LANGFANG, China (AFP) - A former top Chinese economic planning official was convicted of bribery on Wednesday and sentenced to life in prison, the court said, after a former lover went public with a litany of accusations against him.
The guilty verdict against Liu Tienan, once deputy director of the National Development and Reform Commission, China's top economic planning agency, is the latest step of the Communist Party's much-publicised anti-corruption campaign.
"He is convicted of bribery and is sentenced to life in prison," the Langfang Intermediate People's Court said on a verified account on Weibo, a Chinese version of Twitter.
He was convicted of taking 35.58 million yuan (S$7.6 million) in bribes, the court said.
"The court holds that the defendant Liu Tienan as a government employee took advantage of his post to seek gains for others, illegally took cash or gifts from others by himself or via his son Liu Decheng. His activities amounted to committing the crime of bribery." The case was "based on clear facts and concrete and sufficient evidence", it added.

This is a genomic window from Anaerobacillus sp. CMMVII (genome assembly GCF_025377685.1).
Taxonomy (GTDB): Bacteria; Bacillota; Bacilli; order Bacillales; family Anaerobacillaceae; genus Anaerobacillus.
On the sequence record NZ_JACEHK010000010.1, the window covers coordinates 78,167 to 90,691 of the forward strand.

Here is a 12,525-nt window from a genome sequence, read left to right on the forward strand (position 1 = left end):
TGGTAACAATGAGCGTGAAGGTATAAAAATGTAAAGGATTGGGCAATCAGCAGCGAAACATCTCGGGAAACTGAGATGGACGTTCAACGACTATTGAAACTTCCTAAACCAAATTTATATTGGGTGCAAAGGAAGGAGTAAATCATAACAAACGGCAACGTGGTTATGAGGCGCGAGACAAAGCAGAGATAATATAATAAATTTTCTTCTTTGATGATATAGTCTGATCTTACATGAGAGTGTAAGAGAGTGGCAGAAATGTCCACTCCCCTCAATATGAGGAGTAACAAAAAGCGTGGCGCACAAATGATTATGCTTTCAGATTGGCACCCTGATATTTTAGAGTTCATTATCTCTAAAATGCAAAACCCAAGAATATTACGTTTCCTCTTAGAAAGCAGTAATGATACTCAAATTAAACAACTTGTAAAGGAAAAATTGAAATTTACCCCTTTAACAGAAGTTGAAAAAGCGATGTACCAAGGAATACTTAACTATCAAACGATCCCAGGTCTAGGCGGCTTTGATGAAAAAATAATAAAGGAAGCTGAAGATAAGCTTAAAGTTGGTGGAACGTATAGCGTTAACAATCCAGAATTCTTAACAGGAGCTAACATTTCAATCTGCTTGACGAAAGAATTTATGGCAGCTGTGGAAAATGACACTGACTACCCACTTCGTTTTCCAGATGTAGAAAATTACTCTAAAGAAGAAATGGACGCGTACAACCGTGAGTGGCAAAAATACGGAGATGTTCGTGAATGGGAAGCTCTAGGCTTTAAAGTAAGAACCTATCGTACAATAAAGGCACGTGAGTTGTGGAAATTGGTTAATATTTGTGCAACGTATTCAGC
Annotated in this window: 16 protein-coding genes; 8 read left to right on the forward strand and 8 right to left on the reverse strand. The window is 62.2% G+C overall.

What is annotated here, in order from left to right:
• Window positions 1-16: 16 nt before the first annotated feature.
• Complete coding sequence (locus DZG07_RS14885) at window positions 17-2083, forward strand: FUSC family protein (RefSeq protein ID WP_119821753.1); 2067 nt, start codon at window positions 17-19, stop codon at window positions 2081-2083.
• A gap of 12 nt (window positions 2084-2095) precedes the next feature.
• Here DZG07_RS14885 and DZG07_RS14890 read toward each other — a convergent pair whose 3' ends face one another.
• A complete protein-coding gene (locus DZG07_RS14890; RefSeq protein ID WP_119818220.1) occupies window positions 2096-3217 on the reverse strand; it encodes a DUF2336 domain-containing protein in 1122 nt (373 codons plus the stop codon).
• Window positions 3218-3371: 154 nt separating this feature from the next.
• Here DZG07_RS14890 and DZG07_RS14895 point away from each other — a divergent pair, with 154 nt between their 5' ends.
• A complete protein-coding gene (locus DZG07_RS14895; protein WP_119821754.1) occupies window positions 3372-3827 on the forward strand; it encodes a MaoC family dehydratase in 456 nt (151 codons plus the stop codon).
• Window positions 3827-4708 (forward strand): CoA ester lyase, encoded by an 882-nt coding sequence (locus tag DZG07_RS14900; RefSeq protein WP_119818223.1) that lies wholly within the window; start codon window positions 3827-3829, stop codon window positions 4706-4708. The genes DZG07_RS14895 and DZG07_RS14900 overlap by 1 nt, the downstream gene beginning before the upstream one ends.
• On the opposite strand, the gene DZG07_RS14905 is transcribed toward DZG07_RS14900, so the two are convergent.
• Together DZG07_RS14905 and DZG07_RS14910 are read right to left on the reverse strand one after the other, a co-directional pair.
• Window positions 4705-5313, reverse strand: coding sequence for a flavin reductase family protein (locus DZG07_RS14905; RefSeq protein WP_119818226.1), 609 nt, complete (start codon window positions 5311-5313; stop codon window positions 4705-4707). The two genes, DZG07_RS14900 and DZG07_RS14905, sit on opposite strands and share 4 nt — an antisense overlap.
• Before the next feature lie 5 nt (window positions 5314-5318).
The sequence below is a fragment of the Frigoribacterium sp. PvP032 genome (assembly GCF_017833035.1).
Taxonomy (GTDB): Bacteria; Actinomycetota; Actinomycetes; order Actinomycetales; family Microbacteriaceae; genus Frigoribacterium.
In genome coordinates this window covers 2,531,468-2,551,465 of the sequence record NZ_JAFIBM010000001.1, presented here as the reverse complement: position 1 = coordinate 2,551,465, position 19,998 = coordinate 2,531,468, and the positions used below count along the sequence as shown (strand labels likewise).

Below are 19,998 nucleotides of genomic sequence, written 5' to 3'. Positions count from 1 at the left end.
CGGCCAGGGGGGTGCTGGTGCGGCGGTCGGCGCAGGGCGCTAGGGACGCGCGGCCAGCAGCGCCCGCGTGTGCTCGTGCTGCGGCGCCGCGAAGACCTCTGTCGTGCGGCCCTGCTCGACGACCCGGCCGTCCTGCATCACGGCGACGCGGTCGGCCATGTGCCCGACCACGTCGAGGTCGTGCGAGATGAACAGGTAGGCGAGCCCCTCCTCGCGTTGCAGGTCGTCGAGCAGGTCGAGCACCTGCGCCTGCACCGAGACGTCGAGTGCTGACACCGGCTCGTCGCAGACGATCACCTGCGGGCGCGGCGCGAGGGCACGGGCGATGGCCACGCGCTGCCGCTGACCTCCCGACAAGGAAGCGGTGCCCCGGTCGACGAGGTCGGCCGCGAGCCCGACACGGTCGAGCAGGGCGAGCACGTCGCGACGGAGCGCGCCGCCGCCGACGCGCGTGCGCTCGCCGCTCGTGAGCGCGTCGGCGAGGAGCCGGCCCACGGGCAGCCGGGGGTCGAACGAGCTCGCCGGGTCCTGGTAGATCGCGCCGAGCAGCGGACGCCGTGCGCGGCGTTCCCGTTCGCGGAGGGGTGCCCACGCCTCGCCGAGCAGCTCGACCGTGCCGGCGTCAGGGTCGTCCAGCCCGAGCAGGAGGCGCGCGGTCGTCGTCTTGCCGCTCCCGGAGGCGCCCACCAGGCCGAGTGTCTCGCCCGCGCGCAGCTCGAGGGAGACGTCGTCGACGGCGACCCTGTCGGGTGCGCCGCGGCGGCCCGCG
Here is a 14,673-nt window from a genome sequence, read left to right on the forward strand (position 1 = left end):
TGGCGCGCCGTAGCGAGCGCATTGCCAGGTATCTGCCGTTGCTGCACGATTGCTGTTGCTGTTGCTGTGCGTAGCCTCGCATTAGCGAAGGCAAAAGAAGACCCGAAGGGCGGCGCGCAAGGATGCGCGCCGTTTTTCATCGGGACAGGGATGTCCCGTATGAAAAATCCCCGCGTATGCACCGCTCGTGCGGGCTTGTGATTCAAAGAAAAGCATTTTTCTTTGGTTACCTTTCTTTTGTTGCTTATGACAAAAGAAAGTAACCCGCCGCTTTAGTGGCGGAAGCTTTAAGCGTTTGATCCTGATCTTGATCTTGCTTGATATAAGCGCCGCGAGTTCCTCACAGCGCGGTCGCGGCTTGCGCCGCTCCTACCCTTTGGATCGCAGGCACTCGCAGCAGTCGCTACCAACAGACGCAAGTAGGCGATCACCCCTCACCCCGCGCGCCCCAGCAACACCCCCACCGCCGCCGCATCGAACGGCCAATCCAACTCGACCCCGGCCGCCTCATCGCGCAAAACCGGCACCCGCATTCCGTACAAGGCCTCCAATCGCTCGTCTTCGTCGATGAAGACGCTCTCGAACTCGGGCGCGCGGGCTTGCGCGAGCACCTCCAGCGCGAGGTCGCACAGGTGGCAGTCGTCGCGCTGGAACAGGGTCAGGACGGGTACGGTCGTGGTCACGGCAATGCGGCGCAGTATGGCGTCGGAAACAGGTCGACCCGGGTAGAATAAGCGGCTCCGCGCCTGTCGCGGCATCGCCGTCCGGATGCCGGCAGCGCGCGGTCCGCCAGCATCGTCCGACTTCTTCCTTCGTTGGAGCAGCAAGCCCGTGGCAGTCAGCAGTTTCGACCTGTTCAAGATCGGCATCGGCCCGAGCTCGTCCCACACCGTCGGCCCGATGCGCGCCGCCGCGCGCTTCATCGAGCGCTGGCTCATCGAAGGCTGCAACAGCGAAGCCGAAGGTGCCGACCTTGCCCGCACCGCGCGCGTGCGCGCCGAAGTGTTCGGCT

Beijing authorities picked the court in Langfang, a desolate and bleak industrial city in Hebei province, an hour's drive south of the capital, to hear the case.
A large police presence patrolled outside the court, where the road was blocked off and a parade of police vehicles drove up and down the street, while a group of protesters complained about local government wrongdoing.
Liu fell after his mistress gave incriminating information to a prominent journalist who then posted online her accusations of shady business deals, fake academic credentials and death threats.
Communist Party authorities have waged a much-publicised anti-graft campaign since Xi Jinping ascended to the organisation's leadership two years ago.
But critics say no systemic reforms have been introduced to increase transparency to help battle endemic corruption.
Liu had ties to former security czar Zhou Yongkang and former head of China National Petroleum Corporation Jiang Jiemin, both now under investigation for corruption.
"There's a political motivation behind this case," said Willy Lam, a politics specialist at the Chinese University of Hong Kong.
"If he had belonged to the right faction within the party, he would have been protected even with his dirty laundry being aired on the Internet."